The scarcity of characters enhances the impression of busy solitude, stressing the importance of the hero’s quest, as if the entire world had been blocked out. Thus, the duke is the only one who interacts with Wills in the beginning, and towards the end; Wills’ work colleagues are nameless and soon vanished; his old host couple from the visit in Oxfordshire never reappears; and late Grandfather Paolo Paltini is given no direct speech but is only reminisced at times.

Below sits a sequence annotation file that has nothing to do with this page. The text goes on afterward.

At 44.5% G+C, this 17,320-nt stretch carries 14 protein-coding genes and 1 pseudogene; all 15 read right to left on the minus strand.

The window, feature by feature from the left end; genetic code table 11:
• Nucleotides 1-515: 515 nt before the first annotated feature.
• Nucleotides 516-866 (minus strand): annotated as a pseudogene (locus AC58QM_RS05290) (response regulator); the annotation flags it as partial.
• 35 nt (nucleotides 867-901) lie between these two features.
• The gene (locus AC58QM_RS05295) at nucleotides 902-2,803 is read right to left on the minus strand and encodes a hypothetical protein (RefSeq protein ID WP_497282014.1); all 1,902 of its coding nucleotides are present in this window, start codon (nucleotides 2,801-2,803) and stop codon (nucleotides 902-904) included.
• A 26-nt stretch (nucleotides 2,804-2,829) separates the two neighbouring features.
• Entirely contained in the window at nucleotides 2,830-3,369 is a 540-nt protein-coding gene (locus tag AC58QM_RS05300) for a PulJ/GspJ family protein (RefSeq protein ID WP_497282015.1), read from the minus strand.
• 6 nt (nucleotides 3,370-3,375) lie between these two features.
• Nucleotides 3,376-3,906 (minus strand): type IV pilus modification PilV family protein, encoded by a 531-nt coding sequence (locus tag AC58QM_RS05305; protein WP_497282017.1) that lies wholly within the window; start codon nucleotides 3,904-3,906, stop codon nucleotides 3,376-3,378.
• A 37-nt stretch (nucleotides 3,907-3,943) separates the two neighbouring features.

This novel is meant as a dream or a parable, perhaps a philosophical myth after those of Plato himself. The story does not claim to describe a real-life situation. With friendly respect for the imaginative work of my fellow-novelist Robert Lazu Kmita, I venture that such an oneiric convention is needed to exonerate his plot from a succession of occurrences otherwise implausible in a novel. Such are: ready-made and eatable food at hand in cupboards despite no Tesco supermarket in sight; a motorboat already fuelled with petrol; power from a handy generator bringing instantaneous light into bulbs that never burn out; no snakes or ferocious beasts to dread other than placid iguanas and indifferent seagulls; fresh water running at will through rust-free pipes despite no caretaker or plumber waiting in that part of the ocean; old-style deep-sea diving suit and helmet safely put on and used as if Wills had trained under James Bond; and various letters planted by the duke conveniently found by our hero in his random exploration. A third-millennium Indiana Jones, classical scholar Alexander Wills goes unaccompanied through jungle, typhoon, shipwreck, archaeological exploration, and deep-sea diving with barely a scratch.